Between living in Haiti and Botswana over the past few years I keep finding instances in my life where I don’t give second thoughts to things I think most people would instantly question. For example, one of my classmates from Chile calls himself Satan (not his given name, just what he calls himself now). This is not a lie. The first time I met Satan I had to double check I was hearing his name correctly but as soon as I found out I was hearing it correctly I accepted it without a second thought. This was about a month ago. Then on Friday I was contemplating my presence in medical school in Cuba and what exactly I have gotten myself into and then it hit me: I got to school with a guy who calls himself Satan. I’m not nearly as surprised with his name as I am with the fact that I didn’t give it a second thought until a month later. I just accepted it as it was.
In Satan’s defense, he is a really amicable fellow. He just happens to love the genre of music called “death metal”. Odd for a future doctor? Perhaps, but thank God (no pun intended) that it is only music. I’m sure he will make a good doctor, and I feel that fans of death metal deserve a doctor who understands their life just as lawyers and bankers have doctors that understand their lives. After all, he will probably be really good at diagnosing, treating, and understanding injuries encountered in mosh pits at concerts.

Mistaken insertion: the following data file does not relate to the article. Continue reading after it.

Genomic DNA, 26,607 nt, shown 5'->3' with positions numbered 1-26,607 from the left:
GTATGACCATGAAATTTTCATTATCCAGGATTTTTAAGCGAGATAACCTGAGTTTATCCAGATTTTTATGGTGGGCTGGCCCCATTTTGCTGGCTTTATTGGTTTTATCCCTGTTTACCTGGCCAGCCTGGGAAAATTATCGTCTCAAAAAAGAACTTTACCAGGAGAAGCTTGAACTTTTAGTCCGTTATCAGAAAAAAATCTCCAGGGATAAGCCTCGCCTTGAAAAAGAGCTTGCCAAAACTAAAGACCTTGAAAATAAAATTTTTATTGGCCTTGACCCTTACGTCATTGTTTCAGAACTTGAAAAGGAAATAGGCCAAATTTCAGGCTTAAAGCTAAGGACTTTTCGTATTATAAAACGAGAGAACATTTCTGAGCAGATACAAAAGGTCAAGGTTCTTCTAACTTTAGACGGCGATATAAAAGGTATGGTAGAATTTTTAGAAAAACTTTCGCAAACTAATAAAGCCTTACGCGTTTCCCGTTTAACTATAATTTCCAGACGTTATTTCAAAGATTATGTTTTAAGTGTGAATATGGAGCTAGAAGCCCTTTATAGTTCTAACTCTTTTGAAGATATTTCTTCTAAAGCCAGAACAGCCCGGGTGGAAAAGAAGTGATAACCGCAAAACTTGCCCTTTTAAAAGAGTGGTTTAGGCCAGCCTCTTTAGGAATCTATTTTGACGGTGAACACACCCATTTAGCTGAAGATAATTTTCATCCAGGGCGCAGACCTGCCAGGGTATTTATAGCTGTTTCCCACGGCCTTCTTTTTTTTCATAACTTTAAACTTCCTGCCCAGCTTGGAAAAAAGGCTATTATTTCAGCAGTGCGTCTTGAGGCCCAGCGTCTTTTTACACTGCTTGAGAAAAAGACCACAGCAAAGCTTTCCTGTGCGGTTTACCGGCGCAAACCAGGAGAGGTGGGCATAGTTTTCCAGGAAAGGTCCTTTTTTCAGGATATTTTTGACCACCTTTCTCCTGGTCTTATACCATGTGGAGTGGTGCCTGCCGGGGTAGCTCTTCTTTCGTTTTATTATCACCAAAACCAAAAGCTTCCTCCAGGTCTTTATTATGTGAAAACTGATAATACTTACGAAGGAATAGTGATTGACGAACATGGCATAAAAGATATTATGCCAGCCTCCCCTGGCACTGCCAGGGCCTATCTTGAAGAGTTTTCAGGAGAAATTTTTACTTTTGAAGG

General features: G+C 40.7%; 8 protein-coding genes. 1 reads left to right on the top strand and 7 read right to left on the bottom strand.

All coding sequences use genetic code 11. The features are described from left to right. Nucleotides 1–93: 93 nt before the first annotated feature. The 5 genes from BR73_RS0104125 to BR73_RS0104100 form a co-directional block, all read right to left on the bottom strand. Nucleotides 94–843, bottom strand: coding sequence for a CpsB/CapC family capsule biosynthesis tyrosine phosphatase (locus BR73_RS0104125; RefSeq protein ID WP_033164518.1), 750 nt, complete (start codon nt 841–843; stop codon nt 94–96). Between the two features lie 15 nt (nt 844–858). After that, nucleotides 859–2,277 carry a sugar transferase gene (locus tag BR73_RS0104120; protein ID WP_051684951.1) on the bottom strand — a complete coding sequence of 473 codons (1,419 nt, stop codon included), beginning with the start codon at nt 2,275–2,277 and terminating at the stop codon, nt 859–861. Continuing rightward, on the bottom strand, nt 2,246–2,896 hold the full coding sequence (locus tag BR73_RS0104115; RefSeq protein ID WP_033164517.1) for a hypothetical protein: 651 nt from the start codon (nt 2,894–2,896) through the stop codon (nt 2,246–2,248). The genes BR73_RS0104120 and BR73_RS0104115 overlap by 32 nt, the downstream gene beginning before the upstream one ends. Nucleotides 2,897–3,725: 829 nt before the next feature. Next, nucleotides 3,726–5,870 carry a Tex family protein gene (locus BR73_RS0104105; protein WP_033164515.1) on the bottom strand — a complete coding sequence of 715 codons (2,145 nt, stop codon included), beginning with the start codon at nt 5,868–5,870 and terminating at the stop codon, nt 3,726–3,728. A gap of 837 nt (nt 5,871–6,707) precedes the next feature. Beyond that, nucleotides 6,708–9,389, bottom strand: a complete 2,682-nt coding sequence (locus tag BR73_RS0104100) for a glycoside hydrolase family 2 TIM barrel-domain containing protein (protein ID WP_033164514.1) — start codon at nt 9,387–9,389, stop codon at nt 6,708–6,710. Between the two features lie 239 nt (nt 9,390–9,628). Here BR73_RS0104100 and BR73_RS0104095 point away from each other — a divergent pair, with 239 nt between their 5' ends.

I guess situations like this are destiny for those of us who search out understanding of other people and their situations. It seriously makes me wonder what other things in life I miss that other people would immediately see as odd. On the other hand, it also helps me understand that things I think are odd, such as poverty in the midst of so much wealth, other people accept as part of the normalcy of life. So in the end who is odd and who is normal? My answer: If a medical student named Satan can be normal pretty much anything can be.